// End state: { obj: { b: 2 } }
// `state.obj.a` has been removed


The delete action is used for deleting entities.


You can generate an array of delete txs to delete all entities in a namespace

const { isLoading, error, data } = db.useQuery({goals: {}}
const { goals } = data;
db.transact(goals.map(g => tx.goals[g.id].delete()));

Calling delete on an entity also deletes its associations. So no need to worry about cleaning up previously created links.

link is used to create associations.

Suppose we create a goal and a todo.

  tx.todos[workoutId].update({ title: 'Go on a run' }),
  tx.goals[healthId].update({ title: 'Get fit!' }),

We can associate healthId with workoutId like so:

db.transact([tx.goals[healthId].link({ todos: workoutId })]);

We could have done all this in one transact too via chaining transaction chunks.

  tx.todos[workoutId].update({ title: 'Go on a run' }),
  tx.goals[healthId].update({ title: 'Get fit!' }).link({ todos: workoutId }),

You can specify multiple ids in one link as well:

  tx.todos[workoutId].update({ title: 'Go on a run' }),
  tx.todos[proteinId].update({ title: 'Drink protein' }),
  tx.todos[sleepId].update({ title: 'Go to bed early' }),
    .update({ title: 'Get fit!' })
    .link({ todos: [workoutId, proteinId, sleepId] }),

Links are bi-directional. Say we link healthId to workoutId

db.transact([tx.goals[healthId].link({ todos: workoutId })]);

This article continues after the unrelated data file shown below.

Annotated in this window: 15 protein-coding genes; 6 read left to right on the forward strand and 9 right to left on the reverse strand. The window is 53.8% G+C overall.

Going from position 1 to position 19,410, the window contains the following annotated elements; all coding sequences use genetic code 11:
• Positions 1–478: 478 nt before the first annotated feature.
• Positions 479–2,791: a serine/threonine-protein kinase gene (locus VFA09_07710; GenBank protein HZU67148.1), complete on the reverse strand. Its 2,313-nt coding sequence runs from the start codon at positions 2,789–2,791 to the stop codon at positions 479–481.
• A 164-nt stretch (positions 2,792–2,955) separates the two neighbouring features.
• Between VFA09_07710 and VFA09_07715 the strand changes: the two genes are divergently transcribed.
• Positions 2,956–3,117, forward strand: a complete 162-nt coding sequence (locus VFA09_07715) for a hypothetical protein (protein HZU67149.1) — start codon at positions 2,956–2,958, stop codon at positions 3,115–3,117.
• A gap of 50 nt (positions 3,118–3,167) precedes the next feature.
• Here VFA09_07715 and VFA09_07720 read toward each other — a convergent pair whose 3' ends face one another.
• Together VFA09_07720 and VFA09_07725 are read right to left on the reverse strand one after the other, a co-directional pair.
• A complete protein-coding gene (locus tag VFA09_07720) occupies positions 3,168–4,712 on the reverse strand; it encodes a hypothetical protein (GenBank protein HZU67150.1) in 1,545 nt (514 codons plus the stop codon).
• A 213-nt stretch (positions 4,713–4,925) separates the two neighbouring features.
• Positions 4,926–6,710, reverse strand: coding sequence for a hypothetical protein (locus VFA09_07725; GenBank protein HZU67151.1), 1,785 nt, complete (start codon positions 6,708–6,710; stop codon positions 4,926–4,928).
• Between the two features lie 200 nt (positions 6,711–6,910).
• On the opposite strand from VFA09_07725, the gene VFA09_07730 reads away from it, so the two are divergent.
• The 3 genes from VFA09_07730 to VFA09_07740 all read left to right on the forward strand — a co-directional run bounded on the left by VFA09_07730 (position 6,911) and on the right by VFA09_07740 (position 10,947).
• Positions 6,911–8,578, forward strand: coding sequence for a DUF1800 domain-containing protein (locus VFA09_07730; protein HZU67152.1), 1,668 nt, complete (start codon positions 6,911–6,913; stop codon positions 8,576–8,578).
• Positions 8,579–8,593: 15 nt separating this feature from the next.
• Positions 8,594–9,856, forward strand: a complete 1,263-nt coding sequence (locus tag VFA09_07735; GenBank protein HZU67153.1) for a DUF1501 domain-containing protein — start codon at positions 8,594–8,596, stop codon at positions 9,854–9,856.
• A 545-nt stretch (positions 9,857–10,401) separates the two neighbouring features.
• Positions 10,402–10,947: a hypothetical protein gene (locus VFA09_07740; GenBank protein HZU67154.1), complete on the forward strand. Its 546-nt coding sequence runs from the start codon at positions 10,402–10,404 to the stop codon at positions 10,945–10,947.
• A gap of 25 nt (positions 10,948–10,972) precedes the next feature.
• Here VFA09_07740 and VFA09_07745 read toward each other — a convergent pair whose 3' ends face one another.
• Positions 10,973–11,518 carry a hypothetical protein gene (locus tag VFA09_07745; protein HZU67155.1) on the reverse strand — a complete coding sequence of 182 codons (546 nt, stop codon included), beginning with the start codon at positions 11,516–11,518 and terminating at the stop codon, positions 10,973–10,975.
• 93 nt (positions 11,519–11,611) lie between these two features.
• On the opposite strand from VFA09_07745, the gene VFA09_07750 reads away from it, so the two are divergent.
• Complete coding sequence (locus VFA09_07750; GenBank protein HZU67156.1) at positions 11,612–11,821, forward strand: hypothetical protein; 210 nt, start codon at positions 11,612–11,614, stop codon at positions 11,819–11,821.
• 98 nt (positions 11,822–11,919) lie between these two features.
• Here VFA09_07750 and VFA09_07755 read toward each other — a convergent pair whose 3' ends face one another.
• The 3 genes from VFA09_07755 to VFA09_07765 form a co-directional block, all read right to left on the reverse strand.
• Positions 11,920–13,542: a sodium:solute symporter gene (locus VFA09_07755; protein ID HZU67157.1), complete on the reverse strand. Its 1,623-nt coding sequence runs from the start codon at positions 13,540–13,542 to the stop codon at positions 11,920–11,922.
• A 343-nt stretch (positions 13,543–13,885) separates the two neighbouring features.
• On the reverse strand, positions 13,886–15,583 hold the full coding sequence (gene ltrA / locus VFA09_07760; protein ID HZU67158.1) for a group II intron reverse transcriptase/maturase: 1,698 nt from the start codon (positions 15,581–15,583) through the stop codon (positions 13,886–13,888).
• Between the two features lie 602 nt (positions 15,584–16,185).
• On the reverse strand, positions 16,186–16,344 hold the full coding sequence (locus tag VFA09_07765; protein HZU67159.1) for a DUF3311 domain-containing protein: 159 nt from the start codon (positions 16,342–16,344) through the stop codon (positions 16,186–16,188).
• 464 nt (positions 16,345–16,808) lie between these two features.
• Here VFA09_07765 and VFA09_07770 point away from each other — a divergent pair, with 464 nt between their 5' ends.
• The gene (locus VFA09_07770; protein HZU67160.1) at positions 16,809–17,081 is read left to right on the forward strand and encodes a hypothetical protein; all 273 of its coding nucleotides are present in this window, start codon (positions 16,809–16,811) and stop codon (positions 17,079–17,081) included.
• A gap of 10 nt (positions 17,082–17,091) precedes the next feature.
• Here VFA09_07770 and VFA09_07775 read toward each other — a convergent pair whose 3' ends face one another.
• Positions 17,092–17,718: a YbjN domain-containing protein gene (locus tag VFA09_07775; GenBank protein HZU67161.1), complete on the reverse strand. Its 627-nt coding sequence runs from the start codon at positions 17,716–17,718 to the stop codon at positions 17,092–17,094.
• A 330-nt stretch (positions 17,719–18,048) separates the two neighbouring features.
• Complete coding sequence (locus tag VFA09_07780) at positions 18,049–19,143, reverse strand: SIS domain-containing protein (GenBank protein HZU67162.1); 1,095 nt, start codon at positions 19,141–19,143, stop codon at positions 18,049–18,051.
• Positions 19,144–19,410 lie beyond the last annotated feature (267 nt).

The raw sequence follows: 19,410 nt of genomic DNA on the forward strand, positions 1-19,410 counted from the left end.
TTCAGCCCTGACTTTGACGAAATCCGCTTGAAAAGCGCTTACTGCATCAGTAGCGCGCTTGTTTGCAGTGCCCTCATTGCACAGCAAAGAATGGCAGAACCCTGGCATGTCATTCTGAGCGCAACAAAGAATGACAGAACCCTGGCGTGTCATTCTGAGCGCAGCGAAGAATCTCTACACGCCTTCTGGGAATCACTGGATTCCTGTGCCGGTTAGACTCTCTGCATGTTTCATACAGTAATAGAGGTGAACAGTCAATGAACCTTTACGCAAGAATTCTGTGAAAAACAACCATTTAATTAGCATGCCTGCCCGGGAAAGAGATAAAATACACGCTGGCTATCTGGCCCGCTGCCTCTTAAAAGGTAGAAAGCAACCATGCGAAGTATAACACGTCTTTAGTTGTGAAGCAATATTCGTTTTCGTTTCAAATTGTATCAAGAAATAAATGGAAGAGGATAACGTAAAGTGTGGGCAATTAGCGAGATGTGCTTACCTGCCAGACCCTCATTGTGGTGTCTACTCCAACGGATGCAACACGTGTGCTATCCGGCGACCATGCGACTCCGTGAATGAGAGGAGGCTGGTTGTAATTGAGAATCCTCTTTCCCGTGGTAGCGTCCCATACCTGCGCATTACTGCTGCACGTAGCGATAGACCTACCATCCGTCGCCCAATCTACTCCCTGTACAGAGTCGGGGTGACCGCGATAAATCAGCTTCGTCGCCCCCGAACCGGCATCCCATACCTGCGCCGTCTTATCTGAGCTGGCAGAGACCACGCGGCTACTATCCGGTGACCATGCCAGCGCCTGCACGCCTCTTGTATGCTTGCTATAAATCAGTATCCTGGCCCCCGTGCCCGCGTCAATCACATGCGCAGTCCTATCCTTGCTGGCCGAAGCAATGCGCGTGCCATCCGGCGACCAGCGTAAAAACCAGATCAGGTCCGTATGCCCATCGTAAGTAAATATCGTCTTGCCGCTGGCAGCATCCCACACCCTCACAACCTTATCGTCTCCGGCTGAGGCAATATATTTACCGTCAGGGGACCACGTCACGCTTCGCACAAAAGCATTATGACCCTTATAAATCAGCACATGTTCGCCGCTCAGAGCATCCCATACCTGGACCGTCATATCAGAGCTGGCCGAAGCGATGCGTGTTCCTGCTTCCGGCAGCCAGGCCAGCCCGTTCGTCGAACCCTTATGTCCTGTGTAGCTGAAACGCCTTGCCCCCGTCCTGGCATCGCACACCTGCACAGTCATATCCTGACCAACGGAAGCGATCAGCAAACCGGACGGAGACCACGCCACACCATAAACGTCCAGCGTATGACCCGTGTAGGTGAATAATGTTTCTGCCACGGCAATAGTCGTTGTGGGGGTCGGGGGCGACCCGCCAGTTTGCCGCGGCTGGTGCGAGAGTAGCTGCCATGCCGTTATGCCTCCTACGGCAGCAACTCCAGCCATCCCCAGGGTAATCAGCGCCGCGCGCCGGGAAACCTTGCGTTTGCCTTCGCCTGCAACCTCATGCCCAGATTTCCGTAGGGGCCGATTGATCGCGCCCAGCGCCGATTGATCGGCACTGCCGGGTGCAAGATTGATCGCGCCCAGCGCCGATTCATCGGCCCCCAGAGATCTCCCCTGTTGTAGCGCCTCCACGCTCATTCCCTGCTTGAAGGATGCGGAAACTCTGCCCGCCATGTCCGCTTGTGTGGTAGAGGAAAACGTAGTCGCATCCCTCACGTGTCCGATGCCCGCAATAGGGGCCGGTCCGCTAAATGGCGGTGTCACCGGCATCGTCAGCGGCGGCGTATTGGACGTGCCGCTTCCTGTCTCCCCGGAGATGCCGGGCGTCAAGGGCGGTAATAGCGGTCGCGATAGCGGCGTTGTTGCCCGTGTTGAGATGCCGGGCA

We can query associations in both directions

const { isLoading, error, data } = db.useQuery({
  goals: { todos: {} },
  todos: { goals: {} },

const { goals, todos } = data;
console.log('goals with nested todos', goals);
console.log('todos with nested goals', todos);

Links can be removed via unlink.

db.transact([tx.goals[healthId].unlink({ todos: workoutId })]);

This removes links in both directions. Unlinking can be done in either direction so unlinking workoutId from healthId would have the same effect.

db.transact([tx.todos[workoutId].unlink({ goals: healthId })]);

We can unlink multiple ids too:

  tx.goals[healthId].unlink({ todos: [workoutId, proteinId, sleepId] }),
  tx.goals[workId].unlink({ todos: [standupId, reviewPRsId, focusId] }),


If your entity has a unique attribute, you can use lookup in place of the id to perform updates.

import { lookup } from '@instantdb/core';

  tx.users[lookup('email', 'max@example.com')].update({ name: 'Max' }),

The lookup function takes the attribute as its first argument and the unique attribute value as its second argument.

When it is used in a transaction, the updates will be applied to the entity that has the unique value. If no entity has the value, then a new entity with a random id will be created with the value.

It can be used with update, delete, merge, link, and unlink.

When used with links, it can also be used in place of the linked entity's id.

  tx.users[lookup('email', 'max@example.com')].link({
    posts: lookup('number', 15),


tx is a proxy object which creates transaction chunks to be commited via db.transact. It follows the format

  • NAMESPACE_LABEL refers to the namespace to commit (e.g. goals, todos)
  • GLOBAL_UNIQUE_IDENTIFER is the id to look up in the namespace. This id must be a uuid and unique across all namespaces. You can use the id() function to generate a uuid for convenience.
  • ACTION is one of update, delete, link, unlink
  • ACTION_SPECIFIC_DATA depends on the action
    • update takes in an object of information to commit
    • delete is the only aciton that doesn't take in any data,
    • link and unlink takes an object of label-entity pairs to create/delete associations

More features to come!

Similar to InstaQL, We're actively building more features for InstaML. We love getting requests for new features!